First Presbyterian Church of Blackwood
21 E. Church Street
Blackwood, NJ 08012
Sermon Notes (Sunday, February 26, 2023)
Rev. Dr. Mouris A. Yousef, Pastor
“Mercy and Grace in Time of Need!”
Psalm 73:21-28; Hebrews 4:14-16
My first car was a small used 1980 FIAT called FIAT 131. It had some issues including coolant leak, no AC, constant puffing out black smoke. It wasn’t the best car, but it worked. It got me from point A to point B. But if you would have offered me a Corvette or a Tesla X Plaid, the highest rated car ever in consumer reports, I would have taken it.
The Old Testament priests, like my FIAT, got the job done, but now we’ve got Jesus, a more superior High Priest. Why would you go back to your FIAT when you can have a Corvette or a Tesla X Plaid? There is something far superior. To the original audience of Hebrews this was very meaningful! Why do you go back to the Old Testament system of priests and rituals if you’ve a superior High Priest?
As we continue our reflections in the letter to the Hebrews, we get this morning to this wonderful passage in Hebrews 4:14-16. I think it’s a great topic for this First Sunday in Lent. So far, we have seen Jesus greater than the prophets, superior to Moses, and the giver of a better rest. Today we get to see Jesus as a greater, more understanding, more helpful, better intercessor, greater advocate, and more compassionate high priest. Hebrews chapters 4-7 highlight the supremacy of Christ’s priesthood over the Old Testament priesthood.
We might have difficulty today relating to the concept of a high priest, but to the Jews, it was an important office. Moses’ brother, Aaron, was the first high priest. He was the mediator between the people and God. He and his fellow priests offered the sacrifices on behalf of the people. They had to follow a detailed procedure spelled out by God. Any variance or innovation meant instant death, as Aaron’s two sons, Nadab and Abihu discovered when they offered “strange fire” on the altar in Leviticus 10:1-3.
Once a year, on the Day of Atonement, the high priest alone would go into the Holy of Holies to make atonement for all the sins of the nation. If he entered there improperly or at any other time, he would die according to Leviticus 16. He would sprinkle the blood on the mercy seat in the very presence of God. When he came out alive, the people heaved a sigh of relief, because it meant that God had accepted the sacrifice for their sins for another year.
Jesus is not just another high priest in the line of Aaron. Rather than entering the Holy of Holies in the temple, He has passed through the heavens – in His ascension – into the very presence of God. The point here is that Jesus, our great high priest, is unlike any merely human high priest. He has entered the very presence of God. Not only that but He also sits at the right hand of God. No earthly priest would dare to sit in the Holy of Holies! They always stood. But Jesus sits at the right hand of God’s throne because once for all He made atonement for our sins. The job is done. Mission is completed. What you and I today need to do is twofold. The author says these words in Hebrews 4:16, “Let us therefore approach the throne of grace with boldness, so that we may receive mercy and find grace to help in time of need.”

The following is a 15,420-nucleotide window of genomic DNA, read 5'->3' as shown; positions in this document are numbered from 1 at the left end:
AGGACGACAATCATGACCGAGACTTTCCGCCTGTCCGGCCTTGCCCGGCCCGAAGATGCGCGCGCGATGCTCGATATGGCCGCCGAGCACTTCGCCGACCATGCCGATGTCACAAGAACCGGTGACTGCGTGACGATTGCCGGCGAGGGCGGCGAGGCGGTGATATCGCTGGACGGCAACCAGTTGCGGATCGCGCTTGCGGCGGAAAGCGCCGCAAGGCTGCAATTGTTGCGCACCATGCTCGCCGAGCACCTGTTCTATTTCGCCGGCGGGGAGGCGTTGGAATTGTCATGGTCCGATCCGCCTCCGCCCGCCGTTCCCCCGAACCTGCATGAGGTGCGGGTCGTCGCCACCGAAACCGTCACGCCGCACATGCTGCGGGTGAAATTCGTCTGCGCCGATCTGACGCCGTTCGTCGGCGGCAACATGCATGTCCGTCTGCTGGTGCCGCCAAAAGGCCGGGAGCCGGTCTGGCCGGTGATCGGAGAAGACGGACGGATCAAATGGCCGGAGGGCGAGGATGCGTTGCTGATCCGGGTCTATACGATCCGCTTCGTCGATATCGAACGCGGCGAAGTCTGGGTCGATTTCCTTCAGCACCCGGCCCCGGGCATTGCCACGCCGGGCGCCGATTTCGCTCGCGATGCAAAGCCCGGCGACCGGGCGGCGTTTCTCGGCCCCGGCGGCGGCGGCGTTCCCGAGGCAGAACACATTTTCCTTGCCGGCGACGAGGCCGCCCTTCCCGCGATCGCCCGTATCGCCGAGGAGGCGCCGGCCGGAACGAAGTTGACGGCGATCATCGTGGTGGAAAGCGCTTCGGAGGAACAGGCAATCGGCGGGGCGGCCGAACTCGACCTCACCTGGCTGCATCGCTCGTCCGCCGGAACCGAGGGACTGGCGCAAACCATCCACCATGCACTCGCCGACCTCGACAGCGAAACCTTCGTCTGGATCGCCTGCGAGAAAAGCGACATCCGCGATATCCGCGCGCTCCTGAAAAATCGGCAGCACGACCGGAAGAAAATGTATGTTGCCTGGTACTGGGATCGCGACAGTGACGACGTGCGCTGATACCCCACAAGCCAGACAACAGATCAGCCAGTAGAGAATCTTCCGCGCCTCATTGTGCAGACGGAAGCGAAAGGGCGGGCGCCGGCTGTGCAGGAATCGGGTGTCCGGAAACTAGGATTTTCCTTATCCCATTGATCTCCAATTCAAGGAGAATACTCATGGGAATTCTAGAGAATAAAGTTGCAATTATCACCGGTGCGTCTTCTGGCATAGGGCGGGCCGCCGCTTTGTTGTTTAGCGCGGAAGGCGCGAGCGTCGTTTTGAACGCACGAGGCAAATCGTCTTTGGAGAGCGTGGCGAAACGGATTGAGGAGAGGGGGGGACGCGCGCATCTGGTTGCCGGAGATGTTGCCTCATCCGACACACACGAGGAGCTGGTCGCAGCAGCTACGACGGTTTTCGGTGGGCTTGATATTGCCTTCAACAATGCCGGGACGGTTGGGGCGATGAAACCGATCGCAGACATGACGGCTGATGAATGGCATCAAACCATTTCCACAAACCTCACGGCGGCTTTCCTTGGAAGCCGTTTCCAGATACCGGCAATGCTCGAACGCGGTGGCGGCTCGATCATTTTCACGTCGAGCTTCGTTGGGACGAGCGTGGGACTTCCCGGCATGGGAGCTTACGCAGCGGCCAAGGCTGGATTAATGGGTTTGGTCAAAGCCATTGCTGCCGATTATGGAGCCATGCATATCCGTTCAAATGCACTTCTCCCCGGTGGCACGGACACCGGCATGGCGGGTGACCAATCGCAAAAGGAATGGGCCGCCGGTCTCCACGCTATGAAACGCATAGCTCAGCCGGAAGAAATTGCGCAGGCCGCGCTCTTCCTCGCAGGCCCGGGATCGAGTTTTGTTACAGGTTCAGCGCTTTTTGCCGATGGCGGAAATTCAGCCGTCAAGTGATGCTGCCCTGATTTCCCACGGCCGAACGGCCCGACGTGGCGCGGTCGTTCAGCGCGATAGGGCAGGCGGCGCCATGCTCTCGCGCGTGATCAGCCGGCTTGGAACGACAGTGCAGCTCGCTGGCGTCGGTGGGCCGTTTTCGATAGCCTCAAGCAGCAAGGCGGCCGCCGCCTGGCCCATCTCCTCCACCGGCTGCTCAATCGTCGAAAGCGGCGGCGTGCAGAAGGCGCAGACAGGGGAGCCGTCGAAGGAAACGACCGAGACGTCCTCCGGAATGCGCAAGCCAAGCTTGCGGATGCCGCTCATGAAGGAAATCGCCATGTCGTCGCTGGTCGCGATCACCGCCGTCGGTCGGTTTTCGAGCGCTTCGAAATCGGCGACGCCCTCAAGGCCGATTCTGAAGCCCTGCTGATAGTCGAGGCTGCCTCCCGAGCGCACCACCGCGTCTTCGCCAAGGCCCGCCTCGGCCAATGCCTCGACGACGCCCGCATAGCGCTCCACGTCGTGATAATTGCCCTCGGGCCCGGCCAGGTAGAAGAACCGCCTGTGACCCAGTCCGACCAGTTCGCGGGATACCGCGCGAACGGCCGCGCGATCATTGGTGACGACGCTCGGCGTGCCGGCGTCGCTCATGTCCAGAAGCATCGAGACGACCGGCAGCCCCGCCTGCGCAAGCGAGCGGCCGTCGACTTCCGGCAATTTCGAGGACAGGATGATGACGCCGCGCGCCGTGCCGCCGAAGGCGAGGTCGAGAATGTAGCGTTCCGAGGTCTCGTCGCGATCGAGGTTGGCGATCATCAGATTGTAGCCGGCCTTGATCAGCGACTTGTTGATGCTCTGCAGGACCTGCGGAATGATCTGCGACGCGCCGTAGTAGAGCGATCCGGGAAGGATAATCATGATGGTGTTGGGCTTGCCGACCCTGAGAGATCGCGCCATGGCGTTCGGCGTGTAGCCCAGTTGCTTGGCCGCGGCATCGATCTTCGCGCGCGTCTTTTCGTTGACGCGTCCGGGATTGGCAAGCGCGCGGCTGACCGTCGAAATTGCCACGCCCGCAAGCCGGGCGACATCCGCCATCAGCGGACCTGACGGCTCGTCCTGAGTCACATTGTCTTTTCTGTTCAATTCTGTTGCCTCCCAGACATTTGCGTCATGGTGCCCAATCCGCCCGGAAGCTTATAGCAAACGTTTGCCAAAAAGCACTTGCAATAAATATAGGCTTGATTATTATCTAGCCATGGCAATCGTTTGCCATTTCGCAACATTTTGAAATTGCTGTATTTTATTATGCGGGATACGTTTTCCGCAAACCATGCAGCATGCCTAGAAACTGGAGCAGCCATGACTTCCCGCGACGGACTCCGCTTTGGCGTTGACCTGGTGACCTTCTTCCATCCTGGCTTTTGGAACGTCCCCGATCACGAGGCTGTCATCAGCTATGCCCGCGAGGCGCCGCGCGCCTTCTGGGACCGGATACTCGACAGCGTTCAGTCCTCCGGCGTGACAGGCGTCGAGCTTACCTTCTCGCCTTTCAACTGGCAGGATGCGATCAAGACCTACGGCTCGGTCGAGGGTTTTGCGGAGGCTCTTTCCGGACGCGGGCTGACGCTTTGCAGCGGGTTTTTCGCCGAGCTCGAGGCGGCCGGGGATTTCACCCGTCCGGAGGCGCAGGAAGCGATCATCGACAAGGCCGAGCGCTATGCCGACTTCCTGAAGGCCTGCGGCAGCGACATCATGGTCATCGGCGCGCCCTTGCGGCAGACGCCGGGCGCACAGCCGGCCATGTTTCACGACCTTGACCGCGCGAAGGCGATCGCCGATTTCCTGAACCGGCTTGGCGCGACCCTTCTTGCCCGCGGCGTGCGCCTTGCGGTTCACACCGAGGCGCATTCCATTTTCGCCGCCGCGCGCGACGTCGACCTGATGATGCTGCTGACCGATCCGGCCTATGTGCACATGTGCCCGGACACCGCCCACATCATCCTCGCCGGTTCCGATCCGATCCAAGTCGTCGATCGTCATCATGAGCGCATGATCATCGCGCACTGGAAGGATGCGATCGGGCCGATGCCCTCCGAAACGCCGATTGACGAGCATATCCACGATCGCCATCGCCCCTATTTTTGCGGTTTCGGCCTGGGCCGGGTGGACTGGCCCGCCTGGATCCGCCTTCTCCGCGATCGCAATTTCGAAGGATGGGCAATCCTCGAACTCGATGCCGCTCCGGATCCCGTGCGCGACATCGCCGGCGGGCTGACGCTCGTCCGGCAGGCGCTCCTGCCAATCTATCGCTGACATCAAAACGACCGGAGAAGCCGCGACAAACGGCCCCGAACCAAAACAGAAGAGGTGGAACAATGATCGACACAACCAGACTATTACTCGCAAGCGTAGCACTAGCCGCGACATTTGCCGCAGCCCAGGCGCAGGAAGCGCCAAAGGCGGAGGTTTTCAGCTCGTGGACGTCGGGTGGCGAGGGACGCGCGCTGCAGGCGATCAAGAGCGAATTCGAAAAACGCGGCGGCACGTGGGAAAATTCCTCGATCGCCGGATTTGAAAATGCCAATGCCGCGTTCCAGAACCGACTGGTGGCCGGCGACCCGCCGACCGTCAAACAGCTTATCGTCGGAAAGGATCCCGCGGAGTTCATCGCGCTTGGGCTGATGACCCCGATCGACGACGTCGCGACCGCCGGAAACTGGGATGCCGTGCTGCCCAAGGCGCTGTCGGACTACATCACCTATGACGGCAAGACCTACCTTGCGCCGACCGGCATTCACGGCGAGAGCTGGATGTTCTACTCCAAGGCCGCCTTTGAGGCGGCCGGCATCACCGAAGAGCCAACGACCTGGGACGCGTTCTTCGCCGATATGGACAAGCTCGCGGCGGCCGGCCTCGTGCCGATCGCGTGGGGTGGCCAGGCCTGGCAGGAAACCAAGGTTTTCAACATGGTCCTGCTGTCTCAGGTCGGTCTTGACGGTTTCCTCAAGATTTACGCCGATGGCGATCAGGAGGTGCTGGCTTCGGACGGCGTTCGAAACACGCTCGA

Because our great High Priest watches over us, prays for us, holds us fast, bears us on His loving heart, therefore, we come boldly to the throne of grace. It is only in the person of Jesus Christ that we draw near to God the Father. As we approach the throne of grace with boldness, the author says, we first, receive mercy, and second, find grace.
First: We Receive Mercy
The word “mercy” stresses our weakness. Because Jesus, our High Priest, was tempted yet never surrendered to sin, He is filled with compassion, and He is always ready to empathize and treat us with mercy. Because He knows us intimately, we can therefore come to Him expecting full, tender, deep sympathy and compassion. He is every ready to comfort, forgive and give us His divine strength. He comes in mercy to restore to us fellowship with God. Thank God He does not give us what we deserve because we each deserve eternal condemnation. Yet, as Paul wrote in 1 Timothy 1:16, “I found mercy.”
Second: We Find Grace
Like the apostle Paul, Jesus says to us in 2 Corinthians 12:9, “My grace is sufficient for you.” Our journey with the Lord is a journey marked by grace. Grace brings us to the saving knowledge of our Lord; it carries us through all the ups and downs of life; and that same grace will bring us home safe to be with the Lord forever.
In his wonderful hymn, Amazing Grace, Isaac Newton, the English clergyman and poet wrote in 1772, “Through many dangers, toils, and snares … I have already come. This grace that brought me safe thus far … And grace will lead me home.” From beginning to end, we are in need of God’s saving and sustaining grace. There is grace available to us today to help us in times of need. Someone said, "Saved by grace" will be our theme throughout eternity.
Friends, there is hope for us today because we have full access to the throne of grace and full assurance and confidence that we are always accepted before God in the person of our Great High Priest who is His Son. Therefore, the writer of Hebrews admonishes us to constantly come to the throne of grace. Let it become a habit to come to Him. Let it become a habit pouring out our hearts before Him. His mercy endures forever, and His grace is all-sufficient and is ever available. To Him who sits on the throne and to the Lamb be praise and honor and glory and power, for ever and ever! Amen!
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